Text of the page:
[doortag]Dorms, residence halls, university housing. No matter what you call the housing options on campus, they suddenly become uncool and unpopular after you are here for a couple years.
“I always feel like I need to clarify why I’m living in the dorms. Otherwise I feel like I kind of get looked at weird.” said Nia Orvis, an advertising senior who, as a second-year resident mentor, still lives in the residence halls.
Of course, there are advantages to living off campus. Geology senior Tim Matthews said that living off campus is liberating. “There’s something about having a place to yourself where you can look around and say, ‘OK, this is my place,’ and not feel like it’s just a piece of property lent to you by this giant university,” he said.[goldblatt1]
But for some, the convenience of “living on” outweighs the negatives. “It’s a lot closer to classes, so you don’t have to worry about travel time,” said Gary Koskinen, a senior who, after living in an apartment for his junior year, moved back on campus to work as a resident mentor. “When I lived in an apartment it was a half-hour bus ride to every class.”
“I think there are advantages even for them [seniors], at that stage in their college career,” said Paul Goldblatt, Director of Residence Life. “Seniors tend to live in certain places. Shaw is a very popular place, and then there’s the northern part of campus. Shaw is clear because it’s so centrally located. I think students really like that it’s right there in the middle of everything. And then north campus is in terms of location and the attractiveness of it – the buildings are beautiful.”
There are even academic advantages to dorm life. “The seniors who live on campus have higher GPAs than those that live off campus. You have access to support and resources,” Goldblatt said. [girlatdesk]
However, there are some things like cooking and paying rent that students should leave college knowing, but that are not necessarily recreated on campus. “Before I got the mentor job I considered getting an apartment. I really feel like it’s a good learning experience. You get to have experience with having to pay rent and having to buy groceries. It isn’t always the most fun but a necessary thing you have to learn to do before you get to the world,” Orvis said.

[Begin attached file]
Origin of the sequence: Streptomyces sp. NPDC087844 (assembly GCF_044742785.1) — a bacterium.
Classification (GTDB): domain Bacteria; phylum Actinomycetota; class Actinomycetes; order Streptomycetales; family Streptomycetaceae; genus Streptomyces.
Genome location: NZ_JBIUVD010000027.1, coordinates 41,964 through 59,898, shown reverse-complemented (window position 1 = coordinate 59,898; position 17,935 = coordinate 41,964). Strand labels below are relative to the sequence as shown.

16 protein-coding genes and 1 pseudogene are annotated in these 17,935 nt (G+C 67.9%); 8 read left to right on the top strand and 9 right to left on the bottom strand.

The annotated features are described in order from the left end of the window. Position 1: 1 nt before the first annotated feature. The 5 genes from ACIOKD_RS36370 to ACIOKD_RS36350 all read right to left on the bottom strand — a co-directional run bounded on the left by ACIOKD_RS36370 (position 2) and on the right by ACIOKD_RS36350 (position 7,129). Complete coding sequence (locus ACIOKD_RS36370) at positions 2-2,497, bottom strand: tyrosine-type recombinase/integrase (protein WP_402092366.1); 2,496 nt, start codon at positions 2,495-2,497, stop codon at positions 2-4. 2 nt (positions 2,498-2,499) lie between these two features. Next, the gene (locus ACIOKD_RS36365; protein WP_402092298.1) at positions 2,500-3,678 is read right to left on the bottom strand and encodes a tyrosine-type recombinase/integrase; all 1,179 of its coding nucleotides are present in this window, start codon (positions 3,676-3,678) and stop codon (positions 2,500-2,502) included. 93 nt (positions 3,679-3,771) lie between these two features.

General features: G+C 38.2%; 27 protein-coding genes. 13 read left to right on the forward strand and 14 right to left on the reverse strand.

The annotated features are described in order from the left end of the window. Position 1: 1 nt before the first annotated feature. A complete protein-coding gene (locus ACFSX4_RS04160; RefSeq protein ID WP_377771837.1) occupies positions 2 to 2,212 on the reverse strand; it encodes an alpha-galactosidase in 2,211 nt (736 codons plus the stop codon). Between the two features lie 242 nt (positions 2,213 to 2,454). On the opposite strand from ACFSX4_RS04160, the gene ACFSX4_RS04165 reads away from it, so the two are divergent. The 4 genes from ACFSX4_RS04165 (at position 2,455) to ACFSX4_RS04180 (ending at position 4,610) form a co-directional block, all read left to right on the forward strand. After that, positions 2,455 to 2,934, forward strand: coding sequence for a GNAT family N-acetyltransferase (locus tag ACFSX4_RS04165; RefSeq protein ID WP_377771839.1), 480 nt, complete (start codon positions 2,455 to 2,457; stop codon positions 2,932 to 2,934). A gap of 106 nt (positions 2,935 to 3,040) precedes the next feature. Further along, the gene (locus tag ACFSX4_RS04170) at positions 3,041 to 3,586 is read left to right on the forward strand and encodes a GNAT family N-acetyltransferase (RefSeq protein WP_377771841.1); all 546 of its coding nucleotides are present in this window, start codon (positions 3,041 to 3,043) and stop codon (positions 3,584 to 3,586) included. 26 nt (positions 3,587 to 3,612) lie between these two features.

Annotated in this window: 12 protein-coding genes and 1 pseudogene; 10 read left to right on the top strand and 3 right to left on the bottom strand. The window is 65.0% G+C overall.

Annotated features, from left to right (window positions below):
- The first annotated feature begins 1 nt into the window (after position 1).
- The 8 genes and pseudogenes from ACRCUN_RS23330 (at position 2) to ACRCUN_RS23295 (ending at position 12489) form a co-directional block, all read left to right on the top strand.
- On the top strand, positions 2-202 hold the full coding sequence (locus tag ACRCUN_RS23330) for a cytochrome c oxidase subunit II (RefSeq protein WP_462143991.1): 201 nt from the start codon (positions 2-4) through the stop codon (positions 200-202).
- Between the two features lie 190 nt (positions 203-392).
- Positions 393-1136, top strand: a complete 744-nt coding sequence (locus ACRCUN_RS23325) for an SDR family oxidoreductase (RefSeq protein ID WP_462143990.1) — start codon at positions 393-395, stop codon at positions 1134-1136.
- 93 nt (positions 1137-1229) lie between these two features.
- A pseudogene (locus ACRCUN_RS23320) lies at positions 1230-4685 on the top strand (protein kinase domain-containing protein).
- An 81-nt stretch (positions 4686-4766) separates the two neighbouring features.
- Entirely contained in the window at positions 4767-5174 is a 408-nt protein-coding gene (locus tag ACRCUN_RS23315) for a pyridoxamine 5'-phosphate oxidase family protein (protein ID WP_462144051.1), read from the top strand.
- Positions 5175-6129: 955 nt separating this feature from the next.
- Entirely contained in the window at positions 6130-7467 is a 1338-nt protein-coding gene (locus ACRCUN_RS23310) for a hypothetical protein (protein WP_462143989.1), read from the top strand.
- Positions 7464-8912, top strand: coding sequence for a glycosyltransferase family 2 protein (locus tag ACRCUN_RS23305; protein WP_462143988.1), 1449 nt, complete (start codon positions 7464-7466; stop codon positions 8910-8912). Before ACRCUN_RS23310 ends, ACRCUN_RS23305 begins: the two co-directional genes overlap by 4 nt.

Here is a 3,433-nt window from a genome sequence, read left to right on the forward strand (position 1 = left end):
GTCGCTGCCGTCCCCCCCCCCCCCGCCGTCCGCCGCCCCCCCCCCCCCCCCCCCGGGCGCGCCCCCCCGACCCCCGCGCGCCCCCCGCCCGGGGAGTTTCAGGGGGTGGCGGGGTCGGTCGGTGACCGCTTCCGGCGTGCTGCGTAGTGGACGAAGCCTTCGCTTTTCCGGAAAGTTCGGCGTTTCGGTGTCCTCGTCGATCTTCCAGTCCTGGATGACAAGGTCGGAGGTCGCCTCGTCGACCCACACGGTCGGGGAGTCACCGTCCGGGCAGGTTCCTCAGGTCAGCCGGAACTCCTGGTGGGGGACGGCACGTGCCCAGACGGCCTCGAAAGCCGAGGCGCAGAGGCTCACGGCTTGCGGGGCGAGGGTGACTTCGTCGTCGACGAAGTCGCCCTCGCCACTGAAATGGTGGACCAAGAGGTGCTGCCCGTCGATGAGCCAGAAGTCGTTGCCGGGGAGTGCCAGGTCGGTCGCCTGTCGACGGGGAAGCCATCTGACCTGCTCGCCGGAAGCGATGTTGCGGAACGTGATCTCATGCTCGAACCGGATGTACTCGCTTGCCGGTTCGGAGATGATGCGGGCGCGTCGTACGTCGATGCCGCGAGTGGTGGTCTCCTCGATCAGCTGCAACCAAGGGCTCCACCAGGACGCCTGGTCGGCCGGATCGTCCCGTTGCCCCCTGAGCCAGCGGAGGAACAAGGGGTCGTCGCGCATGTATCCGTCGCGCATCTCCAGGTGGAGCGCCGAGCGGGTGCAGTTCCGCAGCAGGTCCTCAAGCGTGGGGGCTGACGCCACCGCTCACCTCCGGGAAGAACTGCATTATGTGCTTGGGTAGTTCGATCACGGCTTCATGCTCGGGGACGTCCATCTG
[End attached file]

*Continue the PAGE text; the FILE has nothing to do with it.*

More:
“I think there are plenty of opportunities on campus to learn how to cook – there are apartments that come with kitchenettes or kitchens down the hall,” Matthews said. “But there’s a lot to be said for learning things financially – paying rent, not going through the university with all of your money. It’s a lot more learning fiscal responsibility.” [stairs2]
Matthews is right – there are a couple of ways to cook on campus. Holden added floor kitchens, and Williams Hall is popular for having residents cook their own food. Students living in Williams can even choose not to have meal plans with the university, so they do have to do things like buy groceries and cook. “I think one of the reasons [upperclassmen] live over there is they have the option of making their own food,” Orvis said.